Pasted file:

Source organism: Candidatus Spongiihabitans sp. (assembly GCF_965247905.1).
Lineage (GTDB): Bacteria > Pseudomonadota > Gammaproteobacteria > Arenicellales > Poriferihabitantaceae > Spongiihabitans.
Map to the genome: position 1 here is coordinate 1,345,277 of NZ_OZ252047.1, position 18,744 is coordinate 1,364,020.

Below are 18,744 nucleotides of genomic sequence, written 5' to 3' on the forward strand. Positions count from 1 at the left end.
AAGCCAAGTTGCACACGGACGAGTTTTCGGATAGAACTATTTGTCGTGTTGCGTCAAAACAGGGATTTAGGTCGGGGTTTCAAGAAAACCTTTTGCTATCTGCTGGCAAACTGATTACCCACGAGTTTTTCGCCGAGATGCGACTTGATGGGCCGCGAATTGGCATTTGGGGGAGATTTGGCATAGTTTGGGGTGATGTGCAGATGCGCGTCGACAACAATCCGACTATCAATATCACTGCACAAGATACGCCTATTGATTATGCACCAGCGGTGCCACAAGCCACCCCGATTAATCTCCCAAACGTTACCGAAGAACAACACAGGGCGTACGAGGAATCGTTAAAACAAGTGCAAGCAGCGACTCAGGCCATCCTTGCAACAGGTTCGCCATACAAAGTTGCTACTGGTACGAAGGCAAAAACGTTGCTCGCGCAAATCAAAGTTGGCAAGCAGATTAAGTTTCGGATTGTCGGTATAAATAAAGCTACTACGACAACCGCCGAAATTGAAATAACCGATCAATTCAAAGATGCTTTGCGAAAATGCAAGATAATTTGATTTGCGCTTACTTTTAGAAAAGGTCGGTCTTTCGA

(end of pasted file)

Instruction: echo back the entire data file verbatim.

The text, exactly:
Source organism: Candidatus Spongiihabitans sp. (assembly GCF_965247905.1).
Lineage (GTDB): Bacteria > Pseudomonadota > Gammaproteobacteria > Arenicellales > Poriferihabitantaceae > Spongiihabitans.
Map to the genome: position 1 here is coordinate 1,345,277 of NZ_OZ252047.1, position 18,744 is coordinate 1,364,020.

Below are 18,744 nucleotides of genomic sequence, written 5' to 3' on the forward strand. Positions count from 1 at the left end.
AAGCCAAGTTGCACACGGACGAGTTTTCGGATAGAACTATTTGTCGTGTTGCGTCAAAACAGGGATTTAGGTCGGGGTTTCAAGAAAACCTTTTGCTATCTGCTGGCAAACTGATTACCCACGAGTTTTTCGCCGAGATGCGACTTGATGGGCCGCGAATTGGCATTTGGGGGAGATTTGGCATAGTTTGGGGTGATGTGCAGATGCGCGTCGACAACAATCCGACTATCAATATCACTGCACAAGATACGCCTATTGATTATGCACCAGCGGTGCCACAAGCCACCCCGATTAATCTCCCAAACGTTACCGAAGAACAACACAGGGCGTACGAGGAATCGTTAAAACAAGTGCAAGCAGCGACTCAGGCCATCCTTGCAACAGGTTCGCCATACAAAGTTGCTACTGGTACGAAGGCAAAAACGTTGCTCGCGCAAATCAAAGTTGGCAAGCAGATTAAGTTTCGGATTGTCGGTATAAATAAAGCTACTACGACAACCGCCGAAATTGAAATAACCGATCAATTCAAAGATGCTTTGCGAAAATGCAAGATAATTTGATTTGCGCTTACTTTTAGAAAAGGTCGGTCTTTCGA